It’s about a century or two from now. Rising seas have proven to be the most drastic effect of runaway global climate change. Like most of the world’s coastal cities, Washington DC is underwater now. Up to at least the second story not just downtown and throughout the low-lying residential neighborhoods but on its most celebrated monuments as well. This is the picture Paolo Bacigalupi paints so vividly in The Drowned Cities.
Estimated reading time: 4 minutes
Everywhere, an eye-for-an-eye society
The action takes place in and around the ruins of the nation’s capital. They’re now part of the Drowned Cities that lie on the mid-Atlantic and southeast coasts of what used to be the United States of America. Everywhere in the region, private armies roam about in constant warfare with one another. Their ranks are dominated by the child soldiers they have forcibly recruited from the area’s surviving population. In the eye-for-an-eye society that has emerged, few live to adulthood.
Most of the world’s population ekes out a primitive living in such ruins. Only the relative few who live within the confines of Island Shanghai, Beijing, Seascape Boston, and a few other cities continue to flourish behind seawalls, protected from invasion by the genetically enhanced armies ranged around them.
The Drowned Cities (Drowned Cities #2) by Paolo Bacigalupi (2012) 328 pages ★★★★★
Two young castoffs left loose in the waters of Washington DC
Years ago, the people of China sent a peacekeeping force to the Drowned Cities to forge peace among the warlords’ contending armies. The effort failed. But when the peacekeepers evacuated Washington DC, they left behind Mahlia, the teenage daughter of a Chinese general and a local woman—a “half-breed,” a “castoff,” a “war maggot.” This is Mahlia’s story.
Not long after her father abandons her and her mother, Mahlia is set upon by soldiers from the Army of God. Simply because she is who she is, they cut off her right hand. A younger boy, hiding nearby, creates enough of a distraction to allow her to escape with her left hand intact. She calls the boy Mouse.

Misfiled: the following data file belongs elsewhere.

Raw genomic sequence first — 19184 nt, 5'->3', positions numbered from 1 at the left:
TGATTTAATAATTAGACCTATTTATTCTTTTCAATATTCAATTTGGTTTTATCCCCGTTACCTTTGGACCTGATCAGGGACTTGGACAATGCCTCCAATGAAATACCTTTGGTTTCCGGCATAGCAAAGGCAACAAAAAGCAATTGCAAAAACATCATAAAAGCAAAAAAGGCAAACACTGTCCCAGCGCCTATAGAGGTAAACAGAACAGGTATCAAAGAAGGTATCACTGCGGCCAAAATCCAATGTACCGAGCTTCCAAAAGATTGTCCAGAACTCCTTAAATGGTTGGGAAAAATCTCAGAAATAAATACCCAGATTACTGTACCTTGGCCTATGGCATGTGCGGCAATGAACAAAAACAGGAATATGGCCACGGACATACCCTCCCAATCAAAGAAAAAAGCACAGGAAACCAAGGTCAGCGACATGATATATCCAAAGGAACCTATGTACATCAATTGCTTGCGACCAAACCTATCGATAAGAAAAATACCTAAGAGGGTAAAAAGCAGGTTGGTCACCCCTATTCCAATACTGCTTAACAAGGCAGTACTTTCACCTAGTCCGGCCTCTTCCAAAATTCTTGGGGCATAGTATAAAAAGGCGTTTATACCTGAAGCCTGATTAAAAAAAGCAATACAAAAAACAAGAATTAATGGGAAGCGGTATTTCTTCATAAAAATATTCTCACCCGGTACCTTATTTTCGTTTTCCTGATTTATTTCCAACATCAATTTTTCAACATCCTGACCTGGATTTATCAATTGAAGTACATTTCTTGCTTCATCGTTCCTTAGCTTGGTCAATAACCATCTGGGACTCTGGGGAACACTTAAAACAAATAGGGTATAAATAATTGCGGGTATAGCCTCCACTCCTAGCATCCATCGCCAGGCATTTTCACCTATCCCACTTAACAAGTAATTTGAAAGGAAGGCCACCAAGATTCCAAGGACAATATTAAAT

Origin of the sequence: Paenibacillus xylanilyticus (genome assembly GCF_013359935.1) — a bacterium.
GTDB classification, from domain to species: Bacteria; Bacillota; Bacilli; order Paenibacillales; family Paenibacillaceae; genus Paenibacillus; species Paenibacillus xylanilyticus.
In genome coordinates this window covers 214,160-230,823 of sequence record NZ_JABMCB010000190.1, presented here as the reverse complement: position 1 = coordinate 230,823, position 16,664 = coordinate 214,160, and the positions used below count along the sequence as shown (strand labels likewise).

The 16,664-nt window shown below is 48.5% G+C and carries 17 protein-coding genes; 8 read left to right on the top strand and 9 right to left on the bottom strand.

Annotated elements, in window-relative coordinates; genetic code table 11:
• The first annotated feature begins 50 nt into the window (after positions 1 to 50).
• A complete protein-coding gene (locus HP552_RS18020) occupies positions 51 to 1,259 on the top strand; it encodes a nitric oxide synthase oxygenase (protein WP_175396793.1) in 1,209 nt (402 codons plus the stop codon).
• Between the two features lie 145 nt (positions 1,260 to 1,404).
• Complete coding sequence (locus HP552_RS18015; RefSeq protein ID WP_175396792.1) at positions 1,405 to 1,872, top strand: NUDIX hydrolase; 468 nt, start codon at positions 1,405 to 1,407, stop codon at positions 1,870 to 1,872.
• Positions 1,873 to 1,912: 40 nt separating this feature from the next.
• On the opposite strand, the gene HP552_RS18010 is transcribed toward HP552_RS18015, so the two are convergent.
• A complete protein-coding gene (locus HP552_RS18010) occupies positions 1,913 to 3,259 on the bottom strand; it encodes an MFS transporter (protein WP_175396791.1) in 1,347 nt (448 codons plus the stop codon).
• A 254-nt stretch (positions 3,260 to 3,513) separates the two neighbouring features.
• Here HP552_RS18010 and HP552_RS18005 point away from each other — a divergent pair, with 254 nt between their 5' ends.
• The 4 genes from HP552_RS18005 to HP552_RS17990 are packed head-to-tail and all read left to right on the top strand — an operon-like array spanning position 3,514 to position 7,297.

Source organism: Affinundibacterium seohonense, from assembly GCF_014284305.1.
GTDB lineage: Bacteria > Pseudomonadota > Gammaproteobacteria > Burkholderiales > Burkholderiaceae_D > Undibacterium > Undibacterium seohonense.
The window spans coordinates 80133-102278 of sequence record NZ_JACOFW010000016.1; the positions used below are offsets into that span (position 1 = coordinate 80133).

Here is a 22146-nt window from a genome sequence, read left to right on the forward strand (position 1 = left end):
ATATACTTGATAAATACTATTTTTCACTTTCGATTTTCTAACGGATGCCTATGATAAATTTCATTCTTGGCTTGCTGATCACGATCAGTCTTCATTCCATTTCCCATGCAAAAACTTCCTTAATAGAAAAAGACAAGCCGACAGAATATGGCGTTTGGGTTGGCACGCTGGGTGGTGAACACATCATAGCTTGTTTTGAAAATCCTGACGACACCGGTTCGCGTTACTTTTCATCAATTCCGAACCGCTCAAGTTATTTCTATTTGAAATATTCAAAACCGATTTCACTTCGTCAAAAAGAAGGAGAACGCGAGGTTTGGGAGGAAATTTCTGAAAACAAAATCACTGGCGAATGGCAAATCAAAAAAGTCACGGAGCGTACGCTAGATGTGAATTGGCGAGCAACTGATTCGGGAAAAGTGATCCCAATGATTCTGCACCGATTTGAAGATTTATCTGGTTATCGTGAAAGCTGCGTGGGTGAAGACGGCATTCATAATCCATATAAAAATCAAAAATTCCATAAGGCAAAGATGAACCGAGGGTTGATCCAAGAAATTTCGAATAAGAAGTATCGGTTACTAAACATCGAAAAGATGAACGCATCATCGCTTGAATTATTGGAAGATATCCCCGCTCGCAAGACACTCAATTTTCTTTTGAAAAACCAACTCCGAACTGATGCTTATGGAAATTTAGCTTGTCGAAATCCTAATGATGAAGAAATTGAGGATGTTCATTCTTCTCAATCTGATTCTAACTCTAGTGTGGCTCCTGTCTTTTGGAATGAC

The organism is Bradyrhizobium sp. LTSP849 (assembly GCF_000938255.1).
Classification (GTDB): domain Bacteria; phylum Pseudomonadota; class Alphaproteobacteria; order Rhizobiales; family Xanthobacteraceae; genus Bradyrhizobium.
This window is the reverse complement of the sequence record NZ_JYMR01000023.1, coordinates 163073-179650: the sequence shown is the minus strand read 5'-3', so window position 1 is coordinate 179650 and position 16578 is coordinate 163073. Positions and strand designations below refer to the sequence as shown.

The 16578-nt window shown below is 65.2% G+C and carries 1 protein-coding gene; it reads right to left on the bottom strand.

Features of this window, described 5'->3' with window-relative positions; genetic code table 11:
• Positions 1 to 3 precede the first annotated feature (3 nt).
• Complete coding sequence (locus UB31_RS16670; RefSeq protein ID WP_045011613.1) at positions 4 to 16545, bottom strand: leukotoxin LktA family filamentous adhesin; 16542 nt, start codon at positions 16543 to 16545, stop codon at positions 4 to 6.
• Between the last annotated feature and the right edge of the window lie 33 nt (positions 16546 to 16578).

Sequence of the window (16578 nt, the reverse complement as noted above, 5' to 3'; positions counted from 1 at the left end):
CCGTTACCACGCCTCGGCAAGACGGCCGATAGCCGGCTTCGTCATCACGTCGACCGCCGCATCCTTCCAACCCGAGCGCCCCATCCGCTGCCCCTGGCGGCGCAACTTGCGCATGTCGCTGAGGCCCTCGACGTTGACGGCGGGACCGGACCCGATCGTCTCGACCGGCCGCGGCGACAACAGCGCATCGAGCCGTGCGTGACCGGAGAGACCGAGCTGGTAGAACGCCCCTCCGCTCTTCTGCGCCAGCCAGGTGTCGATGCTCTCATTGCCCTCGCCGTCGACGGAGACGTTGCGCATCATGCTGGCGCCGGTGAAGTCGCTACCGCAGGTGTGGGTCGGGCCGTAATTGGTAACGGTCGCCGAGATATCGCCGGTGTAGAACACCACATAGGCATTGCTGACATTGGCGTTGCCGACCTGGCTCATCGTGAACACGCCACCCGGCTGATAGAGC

Two youngsters meet a bioengineered soldier
Together, Mahlia and Mouse encounter one of the “half-men.” He is a monstrous, bioengineered soldier named Tool, a blend of superior human intelligence and body shape with the face of a dog and the strength, speed, cunning, and ruthlessness of the world’s most able predators. Their meeting turns out to be fateful. And it proves to be the pivot on which the plot turns in this beautifully written and fully realized post-apocalyptic novel. Sadly, the author’s picture of Washington DC underwater is by no means far-fetched.
Marketed as a book for young readers, The Drowned Cities is science fiction at its best for fans of any age. The only way in which this novel falls short through adult eyes is that it avoids obvious references to sex. (Is that a bad thing? I don’t think so.)
About the author
Paolo Bacigalupi was born in Colorado in 1972, where he lives today. He graduated from Oberlin College with a degree in East Asian Studies. Bacigalupi is the author of three adult science fiction novels, three for young adults, and one for younger readers as well as a collection of short stories and many other uncollected shorter pieces. He has won every major award in the science fiction field. One of his novels, The Windup Girl, won both the Hugo and Nebula Awards for Best Novel. And nearly every other longer work he’s published has been nominated for one of these awards.
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